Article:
Kate Sessions and the Devotion to Delight: The Forgotten Woman Who Covered California with Trees and Flowers
By Maria Popova
In May 1941, next to news of the Nazi savagely bombing London, The Los Angeles Times published a memorial profile of “California’s Mother of Gardens” — a hopeful antidote to the undoing of the human world, celebrating the woman who covered Southern California with the loveliest trees and flowers, having made a life at the crossing point of nature’s capacity for beauty and human nature’s capacity for delight.
After becoming the first woman to earn a degree in science from Berkeley in 1881, Kate Sessions (November 8, 1857–March 24, 1940) took a job teaching mathematics at a San Diego public school. It was a shock to leave the redwoods for what appeared to her a desert landscape — plants had always been her great love: She had spent her childhood climbing trees and filling her herbarium with wildflowers; as a teenager, she had made an art of elaborate flower arrangements; as a young scientist, she had reveled in the dazzling molecular structure of trees under her microscope. Restless to do something about the dearth of greenery in her new home, she launched her own nursery and flower shop.
But then she dreamt bigger.
Just before her thirty-fifth birthday, Kate persuaded the city of San Diego to let her lease a 30-acre piece of barren public land to use as growing grounds. In exchange, she grew 100 new trees in it each year and gave another 300 to be planted along the city’s streets, around its plazas, in its public school yards. Soon, San Diego was covered in pine, oak, elm, cypress, eucalyptus, and pepper trees.
People rushed to her nursery to populate their own gardens with beauty. Vivacious and warmhearted, clad in her practical working clothes, Kate greeted visitors with a hug and led them through garden — across the miniature meadow of mesembryanthemums the colors of the rainbow, under the fragrant Australian eucalyptus trees never previously seen in California, past the rare heathers from South Africa — excited to show them “the latest plant pet,” as one friend recalled.
She traveled up and down the California coast, searching for beautiful overlooked plants that could thrive in a drought-prone climate, which she cultivated in her nursery and shared with the community. Soon, gardeners all across Southern California were walking through their backyard wonderlands, lovingly touching their proudest plants and saying, “Kate Sessions gave me that.”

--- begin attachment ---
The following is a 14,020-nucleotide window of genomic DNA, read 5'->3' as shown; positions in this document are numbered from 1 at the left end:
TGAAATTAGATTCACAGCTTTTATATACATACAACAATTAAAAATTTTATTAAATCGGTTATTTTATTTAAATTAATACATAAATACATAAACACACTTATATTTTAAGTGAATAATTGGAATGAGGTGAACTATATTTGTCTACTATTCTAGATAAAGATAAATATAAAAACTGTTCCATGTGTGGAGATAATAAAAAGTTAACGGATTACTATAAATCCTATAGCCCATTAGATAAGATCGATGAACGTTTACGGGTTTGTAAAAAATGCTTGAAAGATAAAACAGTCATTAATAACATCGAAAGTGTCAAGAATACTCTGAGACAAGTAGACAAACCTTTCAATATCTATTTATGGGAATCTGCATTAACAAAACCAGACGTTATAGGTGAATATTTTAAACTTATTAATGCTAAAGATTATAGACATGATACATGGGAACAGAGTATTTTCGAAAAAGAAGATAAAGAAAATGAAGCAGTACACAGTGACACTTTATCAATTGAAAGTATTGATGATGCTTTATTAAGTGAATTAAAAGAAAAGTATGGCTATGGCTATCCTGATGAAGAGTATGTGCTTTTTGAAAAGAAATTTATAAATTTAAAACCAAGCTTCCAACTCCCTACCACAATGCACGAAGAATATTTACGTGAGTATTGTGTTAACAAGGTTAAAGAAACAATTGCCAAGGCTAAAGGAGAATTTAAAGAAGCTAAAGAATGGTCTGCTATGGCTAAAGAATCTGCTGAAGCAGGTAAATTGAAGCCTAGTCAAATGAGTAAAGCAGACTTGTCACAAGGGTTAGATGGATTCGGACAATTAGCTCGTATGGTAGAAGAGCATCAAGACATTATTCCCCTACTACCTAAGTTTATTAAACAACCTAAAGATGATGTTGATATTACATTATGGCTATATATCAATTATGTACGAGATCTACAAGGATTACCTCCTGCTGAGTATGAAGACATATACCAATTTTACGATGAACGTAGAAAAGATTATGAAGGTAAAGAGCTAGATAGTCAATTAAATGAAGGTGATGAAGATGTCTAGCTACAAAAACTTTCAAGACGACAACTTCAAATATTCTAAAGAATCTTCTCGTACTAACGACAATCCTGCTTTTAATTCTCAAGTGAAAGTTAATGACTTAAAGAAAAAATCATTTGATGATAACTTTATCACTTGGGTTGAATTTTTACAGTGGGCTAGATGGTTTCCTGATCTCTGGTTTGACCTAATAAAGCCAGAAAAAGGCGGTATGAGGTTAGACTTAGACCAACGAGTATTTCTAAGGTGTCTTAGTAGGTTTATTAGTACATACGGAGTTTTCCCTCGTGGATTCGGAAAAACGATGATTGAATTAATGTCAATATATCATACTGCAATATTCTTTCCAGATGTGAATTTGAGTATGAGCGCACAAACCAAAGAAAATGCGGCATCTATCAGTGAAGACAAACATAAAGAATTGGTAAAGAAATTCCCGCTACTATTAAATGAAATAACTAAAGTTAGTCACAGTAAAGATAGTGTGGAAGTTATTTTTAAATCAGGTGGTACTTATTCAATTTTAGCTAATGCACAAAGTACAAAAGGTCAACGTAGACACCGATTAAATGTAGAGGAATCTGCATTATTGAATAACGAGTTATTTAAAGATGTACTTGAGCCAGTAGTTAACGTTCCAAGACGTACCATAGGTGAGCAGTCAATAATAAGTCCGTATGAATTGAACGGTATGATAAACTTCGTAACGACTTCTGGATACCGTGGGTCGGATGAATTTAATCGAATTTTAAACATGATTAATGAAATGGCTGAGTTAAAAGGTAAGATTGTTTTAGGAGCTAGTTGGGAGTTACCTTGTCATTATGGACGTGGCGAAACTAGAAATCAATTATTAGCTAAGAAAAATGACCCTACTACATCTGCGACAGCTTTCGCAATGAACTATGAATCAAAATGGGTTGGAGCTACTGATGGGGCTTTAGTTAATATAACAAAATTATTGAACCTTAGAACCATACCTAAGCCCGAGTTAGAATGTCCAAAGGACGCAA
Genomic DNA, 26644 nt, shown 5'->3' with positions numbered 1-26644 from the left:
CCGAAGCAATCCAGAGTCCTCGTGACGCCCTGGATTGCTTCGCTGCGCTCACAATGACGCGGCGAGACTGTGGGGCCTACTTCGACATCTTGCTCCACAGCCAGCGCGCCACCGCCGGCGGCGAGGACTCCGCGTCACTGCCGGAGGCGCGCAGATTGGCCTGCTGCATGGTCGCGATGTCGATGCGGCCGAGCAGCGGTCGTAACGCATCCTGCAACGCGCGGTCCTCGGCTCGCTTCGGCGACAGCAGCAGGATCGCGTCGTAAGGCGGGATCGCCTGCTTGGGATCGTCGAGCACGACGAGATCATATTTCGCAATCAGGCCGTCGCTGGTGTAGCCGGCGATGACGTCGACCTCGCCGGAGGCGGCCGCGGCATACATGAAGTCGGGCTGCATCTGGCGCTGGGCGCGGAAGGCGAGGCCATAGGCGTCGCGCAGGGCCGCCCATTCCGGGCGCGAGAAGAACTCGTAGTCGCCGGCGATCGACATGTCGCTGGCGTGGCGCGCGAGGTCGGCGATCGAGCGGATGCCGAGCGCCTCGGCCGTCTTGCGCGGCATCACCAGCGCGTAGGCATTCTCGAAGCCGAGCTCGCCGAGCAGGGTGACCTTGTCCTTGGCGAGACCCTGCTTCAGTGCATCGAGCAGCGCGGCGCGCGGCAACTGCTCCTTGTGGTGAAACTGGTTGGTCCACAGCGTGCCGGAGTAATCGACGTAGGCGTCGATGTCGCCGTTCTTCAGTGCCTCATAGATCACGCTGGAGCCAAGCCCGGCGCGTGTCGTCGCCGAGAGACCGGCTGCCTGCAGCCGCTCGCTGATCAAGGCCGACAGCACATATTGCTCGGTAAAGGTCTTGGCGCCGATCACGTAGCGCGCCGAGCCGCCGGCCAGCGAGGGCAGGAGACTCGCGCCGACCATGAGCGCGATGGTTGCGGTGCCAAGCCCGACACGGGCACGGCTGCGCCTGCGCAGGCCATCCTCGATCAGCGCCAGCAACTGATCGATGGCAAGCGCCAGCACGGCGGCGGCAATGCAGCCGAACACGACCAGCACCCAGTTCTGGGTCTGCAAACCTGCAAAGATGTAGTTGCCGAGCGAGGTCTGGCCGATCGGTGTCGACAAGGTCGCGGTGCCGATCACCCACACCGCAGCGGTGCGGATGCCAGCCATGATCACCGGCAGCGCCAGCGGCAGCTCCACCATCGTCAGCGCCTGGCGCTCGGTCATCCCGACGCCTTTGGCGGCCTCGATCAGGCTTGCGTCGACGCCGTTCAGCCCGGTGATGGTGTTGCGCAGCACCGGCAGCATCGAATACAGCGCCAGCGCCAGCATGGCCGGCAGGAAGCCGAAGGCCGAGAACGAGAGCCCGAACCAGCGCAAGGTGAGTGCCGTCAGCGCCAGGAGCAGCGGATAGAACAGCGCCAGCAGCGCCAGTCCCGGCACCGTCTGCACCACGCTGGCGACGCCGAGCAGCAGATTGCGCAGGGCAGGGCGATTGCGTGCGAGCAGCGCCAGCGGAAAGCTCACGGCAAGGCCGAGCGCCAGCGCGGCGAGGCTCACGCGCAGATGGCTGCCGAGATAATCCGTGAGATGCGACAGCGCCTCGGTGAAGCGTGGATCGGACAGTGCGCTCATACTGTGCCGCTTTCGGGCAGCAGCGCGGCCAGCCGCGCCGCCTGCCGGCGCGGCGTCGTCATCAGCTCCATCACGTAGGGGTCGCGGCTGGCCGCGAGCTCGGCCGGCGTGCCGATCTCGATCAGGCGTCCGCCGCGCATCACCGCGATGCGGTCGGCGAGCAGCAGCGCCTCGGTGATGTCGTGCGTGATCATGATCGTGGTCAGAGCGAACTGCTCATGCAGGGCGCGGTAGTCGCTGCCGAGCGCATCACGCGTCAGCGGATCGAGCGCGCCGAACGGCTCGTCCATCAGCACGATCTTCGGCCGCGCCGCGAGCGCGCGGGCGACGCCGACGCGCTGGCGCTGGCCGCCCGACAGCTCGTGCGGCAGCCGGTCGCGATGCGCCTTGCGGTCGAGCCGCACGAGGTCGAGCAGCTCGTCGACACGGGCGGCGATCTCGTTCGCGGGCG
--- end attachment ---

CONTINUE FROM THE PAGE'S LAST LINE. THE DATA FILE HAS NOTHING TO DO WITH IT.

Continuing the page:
In the interlude between the two World Wars, Kate set out to learn about the world’s plants. She traveled to Hawaii and the Alps, drank in the “warm though bracing air and the wonderful blue of the Mediterranean” and admired the cypress-covered mountains of Italy “silvering with lichens on the rugged rocks,” visited the majestic gardens of Versailles and a tiny nursery on the shore of Lake Geneva, a stone’s throw from where Mary Shelley dreamt up Frankenstein.
Kate returned from her expedition with 140 new species, among them the purple-blooming tree now so iconic of Southern California — the beloved Jacaranda mimosifolia, also known as fern tree, which for forty million springs has been gracing sub-tropical South America with its ravishing blossoms.
Throughout her life, Kate corresponded tirelessly with other horticulturalists, hosted tree-planting parties, and wrote hundreds of magazine articles and papers — notes from her foreign expeditions, reports from flower shows, meticulous growing tips for particular plants, from wisteria to Chilean jasmine.
She never married. Her life was animated by her relationship with the Canadian horticulturalist Alice Eastwood, rooted in their shared love of flowers: “our children,” Kate told Alice, “which I am growing and you are naming.”
When San Diego declared September 15 Kate Sessions Day, celebrating her botanical makeover of the city, she responded simply:
I didn’t do it. It was the plants that did it.
Complement her story with that of the Victorian visionary Marianne North, who traveled the world at the risk of her life to revolutionize art and science with her botanical paintings, then revisit this centuries-wide meditation on flowers and the meaning of life and this posy of poems celebrating the delights of gardening.
Published September 5, 2023